Though I've lived in this area all my life, I believe I am at heart a New Yorker. I became a Yankee fan at age 6 for two simple reasons -- they were on the "Saturday Game of the Week" every week, and they were always in the World Series. When you're six, it's easy to latch onto a winner, especially if you're frequently exposed to them.
Like many young boys, my "idol" was "The Mick-" Mickey Mantle. Mick came up to the team the year after I was born, and had his peak years as I was growing up. The 1961 home run battle between Mantle and fellow Yankee Roger Maris was, naturally, a highlight of my baseball-following youth. I even talked my mom into taking me to a Doris Day movie entitled "Safe At Home" because "the M & M boys" had small roles in the film - playing themselves, of course.
The Yankees bottomed out after the '64 season, dropping all the way to last place the following year. I know many of you may think the Yankees are always contenders, but that isn't so. "We" were totally out of the post-season from 1965 until 1976, but I still followed "my boys," though by the end of that period, I was pretty much the same age as my heroes.
Ah, yes -- '65-'75, the period I fondly refer to as "the Horace Clarke years," in honor of the Yanks' second baseman through most of those years. Among the other "immortals" from those years were Jake Gibbs, Jerry Kenney, Tom Tresh and Jim "Ball Four" Bouton. The latter two were actually good players at the beginning of their careers, as was pitcher Mel Stottlemyre, who recently ended a stint as the current Yankees' pitching coach.
Two excellent players did star for the Bombers in those "Depression" years -- outfielders Bobby Murcer and Roy White. As a Yankee fan, I always felt sorry for those two because they weren't able to experience several years of World Series glory like the Yankee stars who came before them. Actually, White was still playing when the Yankee resurgence occurred in the late 70s, but he was past his peak.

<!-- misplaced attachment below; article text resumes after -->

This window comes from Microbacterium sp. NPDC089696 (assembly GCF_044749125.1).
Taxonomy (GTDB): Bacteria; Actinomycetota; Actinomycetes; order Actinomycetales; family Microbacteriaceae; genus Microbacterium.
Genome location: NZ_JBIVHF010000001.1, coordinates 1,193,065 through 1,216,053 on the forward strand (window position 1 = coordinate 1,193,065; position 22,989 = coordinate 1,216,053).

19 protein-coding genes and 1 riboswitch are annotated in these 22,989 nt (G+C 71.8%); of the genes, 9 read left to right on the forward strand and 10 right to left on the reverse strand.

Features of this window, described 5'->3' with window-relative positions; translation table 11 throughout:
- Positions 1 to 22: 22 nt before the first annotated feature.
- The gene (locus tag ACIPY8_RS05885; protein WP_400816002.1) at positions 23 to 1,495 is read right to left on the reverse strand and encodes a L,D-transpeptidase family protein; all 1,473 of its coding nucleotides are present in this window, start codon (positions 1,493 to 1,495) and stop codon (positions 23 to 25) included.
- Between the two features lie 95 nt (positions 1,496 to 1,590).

The Yankees were owned by CBS during those years, and when the network sold the team to a group of rich guys - led by some Cleveland shipbuilder named Steinbrenner - in 1973, they started back to a new era of glory. This lasted 5-6 years -- the "Thurman Munson - Graig Nettles-Reggie Jackson-Billy Martin" (off and on and off and on ) years. These years were followed by a long (for the Yankees) period of no World Series appearances, and Don "Donnie Baseball" Mattingly was the star who missed out this time.
Derek Jeter and Joe Torre came to town in 1996 and began another 4-5 year stretch of "good times."
The last few years haven't been real good for Yank fans. This season started with optimism, as many writers picked the Yankees to win it all. Despite "A-Rod" having an excellent April, the team appears to be going nowhere. Virtually all of their starting pitchers have already spent varying amounts of time on the disabled list this year, and they were forced to call up their prize pitching prospect, 20-year-old Phil Hughes, much earlier than they had planned to. In his second start, Hughes threw a no-hitter - for 6 innings -- before he suffered a hamstring injury, which is expected to sideline him for at least 4-6 weeks.
And that pretty much sums up the Yankees' 2007 season to this point. Since the Yankees and their fans are so well - liked by everyone else, there's probably a lot of snickering going on among fans of the Red Sox, among other teams. Cub fans would probably say "welcome to the club," but our long-suffering is virtually nothing compared to that of the Cubbie fans.
So -- CB, Mac, Strucker, Bork, Langlitz we're pretty much forced to "cry in our own beer."
Note: this column was written B.C. (Before Clemens)